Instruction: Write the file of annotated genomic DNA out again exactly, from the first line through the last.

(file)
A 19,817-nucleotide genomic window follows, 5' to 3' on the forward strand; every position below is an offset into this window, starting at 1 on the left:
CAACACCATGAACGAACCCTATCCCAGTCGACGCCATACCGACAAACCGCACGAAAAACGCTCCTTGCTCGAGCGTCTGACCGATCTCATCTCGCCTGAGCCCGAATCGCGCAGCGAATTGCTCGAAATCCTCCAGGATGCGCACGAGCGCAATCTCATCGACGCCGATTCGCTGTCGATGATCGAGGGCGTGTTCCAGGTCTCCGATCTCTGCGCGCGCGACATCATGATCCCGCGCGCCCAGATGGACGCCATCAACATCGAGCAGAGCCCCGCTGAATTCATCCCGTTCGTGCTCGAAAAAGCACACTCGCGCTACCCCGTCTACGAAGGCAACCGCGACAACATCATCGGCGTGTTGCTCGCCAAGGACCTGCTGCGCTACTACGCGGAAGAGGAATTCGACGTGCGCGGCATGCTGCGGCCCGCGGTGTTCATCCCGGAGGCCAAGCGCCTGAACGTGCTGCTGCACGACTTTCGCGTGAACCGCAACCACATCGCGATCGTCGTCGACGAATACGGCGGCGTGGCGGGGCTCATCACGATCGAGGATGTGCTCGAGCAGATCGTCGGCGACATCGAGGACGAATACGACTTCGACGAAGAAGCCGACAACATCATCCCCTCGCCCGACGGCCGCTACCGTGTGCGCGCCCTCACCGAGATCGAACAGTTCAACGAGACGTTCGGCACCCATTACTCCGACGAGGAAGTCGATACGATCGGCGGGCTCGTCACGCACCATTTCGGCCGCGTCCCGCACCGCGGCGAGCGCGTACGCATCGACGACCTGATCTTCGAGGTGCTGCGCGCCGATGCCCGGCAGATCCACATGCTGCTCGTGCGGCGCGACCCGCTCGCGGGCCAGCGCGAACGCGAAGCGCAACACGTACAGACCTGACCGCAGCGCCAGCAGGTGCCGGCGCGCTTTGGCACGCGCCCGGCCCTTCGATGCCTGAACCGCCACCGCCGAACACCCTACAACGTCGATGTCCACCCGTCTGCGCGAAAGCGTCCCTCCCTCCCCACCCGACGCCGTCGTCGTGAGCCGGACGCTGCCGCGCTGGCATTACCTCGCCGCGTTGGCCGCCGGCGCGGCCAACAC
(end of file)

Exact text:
A 19,817-nucleotide genomic window follows, 5' to 3' on the forward strand; every position below is an offset into this window, starting at 1 on the left:
CAACACCATGAACGAACCCTATCCCAGTCGACGCCATACCGACAAACCGCACGAAAAACGCTCCTTGCTCGAGCGTCTGACCGATCTCATCTCGCCTGAGCCCGAATCGCGCAGCGAATTGCTCGAAATCCTCCAGGATGCGCACGAGCGCAATCTCATCGACGCCGATTCGCTGTCGATGATCGAGGGCGTGTTCCAGGTCTCCGATCTCTGCGCGCGCGACATCATGATCCCGCGCGCCCAGATGGACGCCATCAACATCGAGCAGAGCCCCGCTGAATTCATCCCGTTCGTGCTCGAAAAAGCACACTCGCGCTACCCCGTCTACGAAGGCAACCGCGACAACATCATCGGCGTGTTGCTCGCCAAGGACCTGCTGCGCTACTACGCGGAAGAGGAATTCGACGTGCGCGGCATGCTGCGGCCCGCGGTGTTCATCCCGGAGGCCAAGCGCCTGAACGTGCTGCTGCACGACTTTCGCGTGAACCGCAACCACATCGCGATCGTCGTCGACGAATACGGCGGCGTGGCGGGGCTCATCACGATCGAGGATGTGCTCGAGCAGATCGTCGGCGACATCGAGGACGAATACGACTTCGACGAAGAAGCCGACAACATCATCCCCTCGCCCGACGGCCGCTACCGTGTGCGCGCCCTCACCGAGATCGAACAGTTCAACGAGACGTTCGGCACCCATTACTCCGACGAGGAAGTCGATACGATCGGCGGGCTCGTCACGCACCATTTCGGCCGCGTCCCGCACCGCGGCGAGCGCGTACGCATCGACGACCTGATCTTCGAGGTGCTGCGCGCCGATGCCCGGCAGATCCACATGCTGCTCGTGCGGCGCGACCCGCTCGCGGGCCAGCGCGAACGCGAAGCGCAACACGTACAGACCTGACCGCAGCGCCAGCAGGTGCCGGCGCGCTTTGGCACGCGCCCGGCCCTTCGATGCCTGAACCGCCACCGCCGAACACCCTACAACGTCGATGTCCACCCGTCTGCGCGAAAGCGTCCCTCCCTCCCCACCCGACGCCGTCGTCGTGAGCCGGACGCTGCCGCGCTGGCATTACCTCGCCGCGTTGGCCGCCGGCGCGGCCAACAC